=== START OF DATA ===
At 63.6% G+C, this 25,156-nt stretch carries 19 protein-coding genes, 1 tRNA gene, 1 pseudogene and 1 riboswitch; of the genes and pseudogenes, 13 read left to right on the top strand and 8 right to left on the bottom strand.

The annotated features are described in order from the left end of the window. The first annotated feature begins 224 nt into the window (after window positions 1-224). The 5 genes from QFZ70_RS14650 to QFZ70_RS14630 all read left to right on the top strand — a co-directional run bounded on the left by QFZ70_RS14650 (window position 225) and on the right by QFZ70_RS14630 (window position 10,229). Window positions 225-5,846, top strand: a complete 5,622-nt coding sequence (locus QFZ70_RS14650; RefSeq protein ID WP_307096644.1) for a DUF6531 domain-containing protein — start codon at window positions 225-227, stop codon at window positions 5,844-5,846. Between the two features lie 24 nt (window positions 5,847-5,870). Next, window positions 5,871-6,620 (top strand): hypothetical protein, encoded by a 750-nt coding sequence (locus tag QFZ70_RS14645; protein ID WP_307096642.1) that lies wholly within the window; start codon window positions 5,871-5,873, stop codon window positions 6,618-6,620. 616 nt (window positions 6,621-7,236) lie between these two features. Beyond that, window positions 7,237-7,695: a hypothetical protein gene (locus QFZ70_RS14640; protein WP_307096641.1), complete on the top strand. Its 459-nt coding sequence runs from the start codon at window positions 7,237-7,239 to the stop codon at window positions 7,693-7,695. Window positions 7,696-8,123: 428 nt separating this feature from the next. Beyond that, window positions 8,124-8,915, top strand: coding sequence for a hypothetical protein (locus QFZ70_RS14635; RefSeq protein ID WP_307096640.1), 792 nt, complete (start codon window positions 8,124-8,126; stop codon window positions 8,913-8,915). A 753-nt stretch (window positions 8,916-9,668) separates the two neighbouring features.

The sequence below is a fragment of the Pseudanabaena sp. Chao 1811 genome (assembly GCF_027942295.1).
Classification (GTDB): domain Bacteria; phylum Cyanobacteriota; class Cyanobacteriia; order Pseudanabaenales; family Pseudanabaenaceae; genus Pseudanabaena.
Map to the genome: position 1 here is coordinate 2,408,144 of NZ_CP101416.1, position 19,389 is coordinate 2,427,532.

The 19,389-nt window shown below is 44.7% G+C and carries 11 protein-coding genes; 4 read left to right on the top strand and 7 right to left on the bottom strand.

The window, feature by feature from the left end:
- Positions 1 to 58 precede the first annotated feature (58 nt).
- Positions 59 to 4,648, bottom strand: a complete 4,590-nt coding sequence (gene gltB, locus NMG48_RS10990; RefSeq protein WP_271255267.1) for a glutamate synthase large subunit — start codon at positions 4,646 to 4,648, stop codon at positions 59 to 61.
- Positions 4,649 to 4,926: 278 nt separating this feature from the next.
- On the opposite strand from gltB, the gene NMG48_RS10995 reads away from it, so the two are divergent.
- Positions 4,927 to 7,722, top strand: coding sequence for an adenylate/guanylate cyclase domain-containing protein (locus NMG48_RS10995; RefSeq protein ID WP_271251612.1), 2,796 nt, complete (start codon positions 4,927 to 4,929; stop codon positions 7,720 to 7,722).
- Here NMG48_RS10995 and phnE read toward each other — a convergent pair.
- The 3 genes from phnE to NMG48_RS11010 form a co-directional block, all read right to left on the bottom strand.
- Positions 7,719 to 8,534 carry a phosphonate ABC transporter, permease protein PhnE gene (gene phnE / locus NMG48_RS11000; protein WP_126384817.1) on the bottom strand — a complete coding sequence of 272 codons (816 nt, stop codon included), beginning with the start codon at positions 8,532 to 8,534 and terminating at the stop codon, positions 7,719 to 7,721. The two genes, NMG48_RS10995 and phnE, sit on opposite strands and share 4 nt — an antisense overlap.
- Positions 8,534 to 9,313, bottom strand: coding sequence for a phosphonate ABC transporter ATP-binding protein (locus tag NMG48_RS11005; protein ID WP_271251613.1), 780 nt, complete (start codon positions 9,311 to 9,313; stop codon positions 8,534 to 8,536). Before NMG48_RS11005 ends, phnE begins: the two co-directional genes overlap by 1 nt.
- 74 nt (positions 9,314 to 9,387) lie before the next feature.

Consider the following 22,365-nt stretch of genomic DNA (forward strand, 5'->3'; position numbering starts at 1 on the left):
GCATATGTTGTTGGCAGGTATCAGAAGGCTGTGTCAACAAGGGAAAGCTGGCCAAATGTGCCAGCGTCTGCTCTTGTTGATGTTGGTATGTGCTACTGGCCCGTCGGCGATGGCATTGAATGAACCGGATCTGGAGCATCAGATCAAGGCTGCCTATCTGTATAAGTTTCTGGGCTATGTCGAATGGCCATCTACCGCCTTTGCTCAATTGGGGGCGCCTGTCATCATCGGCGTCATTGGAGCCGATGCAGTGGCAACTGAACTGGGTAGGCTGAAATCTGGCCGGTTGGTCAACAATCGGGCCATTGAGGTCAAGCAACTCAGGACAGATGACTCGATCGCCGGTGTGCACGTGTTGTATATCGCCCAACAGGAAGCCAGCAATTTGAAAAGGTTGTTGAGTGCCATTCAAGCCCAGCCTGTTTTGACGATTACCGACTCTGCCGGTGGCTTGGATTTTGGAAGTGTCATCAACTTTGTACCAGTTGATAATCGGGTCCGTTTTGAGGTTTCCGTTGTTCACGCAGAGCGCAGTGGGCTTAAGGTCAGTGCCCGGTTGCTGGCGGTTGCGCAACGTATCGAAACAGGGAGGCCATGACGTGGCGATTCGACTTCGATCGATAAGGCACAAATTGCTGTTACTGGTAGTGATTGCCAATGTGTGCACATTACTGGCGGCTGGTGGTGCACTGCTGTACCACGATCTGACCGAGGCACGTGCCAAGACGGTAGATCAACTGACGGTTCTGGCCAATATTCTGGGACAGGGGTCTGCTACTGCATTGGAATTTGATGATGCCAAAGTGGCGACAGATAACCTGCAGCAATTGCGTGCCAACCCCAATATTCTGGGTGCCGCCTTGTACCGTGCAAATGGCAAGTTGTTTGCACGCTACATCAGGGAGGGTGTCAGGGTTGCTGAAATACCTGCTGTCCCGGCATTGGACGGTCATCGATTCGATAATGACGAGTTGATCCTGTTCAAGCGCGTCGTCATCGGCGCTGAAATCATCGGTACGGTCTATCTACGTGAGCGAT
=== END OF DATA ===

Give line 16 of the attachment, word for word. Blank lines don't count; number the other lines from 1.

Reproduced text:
- Positions 8,534 to 9,313, bottom strand: coding sequence for a phosphonate ABC transporter ATP-binding protein (locus tag NMG48_RS11005; protein ID WP_271251613.1), 780 nt, complete (start codon positions 9,311 to 9,313; stop codon positions 8,534 to 8,536). Before NMG48_RS11005 ends, phnE begins: the two co-directional genes overlap by 1 nt.